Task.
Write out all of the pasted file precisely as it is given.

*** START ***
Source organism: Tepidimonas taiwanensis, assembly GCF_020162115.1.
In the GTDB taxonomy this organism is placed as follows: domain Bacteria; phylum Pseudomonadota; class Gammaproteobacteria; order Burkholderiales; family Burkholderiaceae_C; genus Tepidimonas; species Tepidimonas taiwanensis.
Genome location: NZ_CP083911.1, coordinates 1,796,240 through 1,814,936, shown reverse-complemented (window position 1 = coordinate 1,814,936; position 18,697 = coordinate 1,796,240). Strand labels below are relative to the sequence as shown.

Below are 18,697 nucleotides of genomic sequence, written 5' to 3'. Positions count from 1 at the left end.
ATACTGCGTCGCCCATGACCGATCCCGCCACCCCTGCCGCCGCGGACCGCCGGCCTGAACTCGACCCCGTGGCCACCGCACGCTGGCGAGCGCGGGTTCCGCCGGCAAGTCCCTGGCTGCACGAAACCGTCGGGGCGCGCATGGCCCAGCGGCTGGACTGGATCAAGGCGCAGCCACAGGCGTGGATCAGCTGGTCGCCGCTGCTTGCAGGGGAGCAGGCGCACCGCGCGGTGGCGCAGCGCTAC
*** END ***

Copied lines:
Source organism: Tepidimonas taiwanensis, assembly GCF_020162115.1.
In the GTDB taxonomy this organism is placed as follows: domain Bacteria; phylum Pseudomonadota; class Gammaproteobacteria; order Burkholderiales; family Burkholderiaceae_C; genus Tepidimonas; species Tepidimonas taiwanensis.
Genome location: NZ_CP083911.1, coordinates 1,796,240 through 1,814,936, shown reverse-complemented (window position 1 = coordinate 1,814,936; position 18,697 = coordinate 1,796,240). Strand labels below are relative to the sequence as shown.

Below are 18,697 nucleotides of genomic sequence, written 5' to 3'. Positions count from 1 at the left end.
ATACTGCGTCGCCCATGACCGATCCCGCCACCCCTGCCGCCGCGGACCGCCGGCCTGAACTCGACCCCGTGGCCACCGCACGCTGGCGAGCGCGGGTTCCGCCGGCAAGTCCCTGGCTGCACGAAACCGTCGGGGCGCGCATGGCCCAGCGGCTGGACTGGATCAAGGCGCAGCCACAGGCGTGGATCAGCTGGTCGCCGCTGCTTGCAGGGGAGCAGGCGCACCGCGCGGTGGCGCAGCGCTAC